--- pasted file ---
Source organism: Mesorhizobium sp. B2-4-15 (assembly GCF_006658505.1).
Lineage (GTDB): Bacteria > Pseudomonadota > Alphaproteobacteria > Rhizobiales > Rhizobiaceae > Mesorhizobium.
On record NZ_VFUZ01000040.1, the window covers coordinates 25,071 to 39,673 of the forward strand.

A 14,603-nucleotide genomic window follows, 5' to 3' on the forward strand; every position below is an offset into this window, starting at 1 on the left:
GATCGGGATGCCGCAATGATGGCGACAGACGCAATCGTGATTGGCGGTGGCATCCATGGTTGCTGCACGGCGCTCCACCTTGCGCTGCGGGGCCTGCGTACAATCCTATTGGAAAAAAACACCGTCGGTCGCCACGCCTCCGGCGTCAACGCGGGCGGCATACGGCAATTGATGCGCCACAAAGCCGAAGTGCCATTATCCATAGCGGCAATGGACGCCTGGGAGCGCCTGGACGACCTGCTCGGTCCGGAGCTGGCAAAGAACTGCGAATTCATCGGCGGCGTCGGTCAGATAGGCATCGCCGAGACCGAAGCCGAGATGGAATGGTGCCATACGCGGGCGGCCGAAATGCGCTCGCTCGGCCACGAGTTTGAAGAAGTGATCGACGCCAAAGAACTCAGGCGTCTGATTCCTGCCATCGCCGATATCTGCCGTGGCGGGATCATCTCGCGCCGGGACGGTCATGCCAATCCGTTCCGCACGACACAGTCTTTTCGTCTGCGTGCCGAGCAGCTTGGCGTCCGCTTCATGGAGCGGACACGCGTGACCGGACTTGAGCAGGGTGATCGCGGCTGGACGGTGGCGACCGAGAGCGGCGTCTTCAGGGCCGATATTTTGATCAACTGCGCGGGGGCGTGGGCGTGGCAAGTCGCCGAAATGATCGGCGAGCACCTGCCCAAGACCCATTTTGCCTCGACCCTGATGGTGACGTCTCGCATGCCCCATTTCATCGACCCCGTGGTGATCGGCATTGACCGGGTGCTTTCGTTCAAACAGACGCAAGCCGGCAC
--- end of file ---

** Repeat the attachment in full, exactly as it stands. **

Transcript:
Source organism: Mesorhizobium sp. B2-4-15 (assembly GCF_006658505.1).
Lineage (GTDB): Bacteria > Pseudomonadota > Alphaproteobacteria > Rhizobiales > Rhizobiaceae > Mesorhizobium.
On record NZ_VFUZ01000040.1, the window covers coordinates 25,071 to 39,673 of the forward strand.

A 14,603-nucleotide genomic window follows, 5' to 3' on the forward strand; every position below is an offset into this window, starting at 1 on the left:
GATCGGGATGCCGCAATGATGGCGACAGACGCAATCGTGATTGGCGGTGGCATCCATGGTTGCTGCACGGCGCTCCACCTTGCGCTGCGGGGCCTGCGTACAATCCTATTGGAAAAAAACACCGTCGGTCGCCACGCCTCCGGCGTCAACGCGGGCGGCATACGGCAATTGATGCGCCACAAAGCCGAAGTGCCATTATCCATAGCGGCAATGGACGCCTGGGAGCGCCTGGACGACCTGCTCGGTCCGGAGCTGGCAAAGAACTGCGAATTCATCGGCGGCGTCGGTCAGATAGGCATCGCCGAGACCGAAGCCGAGATGGAATGGTGCCATACGCGGGCGGCCGAAATGCGCTCGCTCGGCCACGAGTTTGAAGAAGTGATCGACGCCAAAGAACTCAGGCGTCTGATTCCTGCCATCGCCGATATCTGCCGTGGCGGGATCATCTCGCGCCGGGACGGTCATGCCAATCCGTTCCGCACGACACAGTCTTTTCGTCTGCGTGCCGAGCAGCTTGGCGTCCGCTTCATGGAGCGGACACGCGTGACCGGACTTGAGCAGGGTGATCGCGGCTGGACGGTGGCGACCGAGAGCGGCGTCTTCAGGGCCGATATTTTGATCAACTGCGCGGGGGCGTGGGCGTGGCAAGTCGCCGAAATGATCGGCGAGCACCTGCCCAAGACCCATTTTGCCTCGACCCTGATGGTGACGTCTCGCATGCCCCATTTCATCGACCCCGTGGTGATCGGCATTGACCGGGTGCTTTCGTTCAAACAGACGCAAGCCGGCAC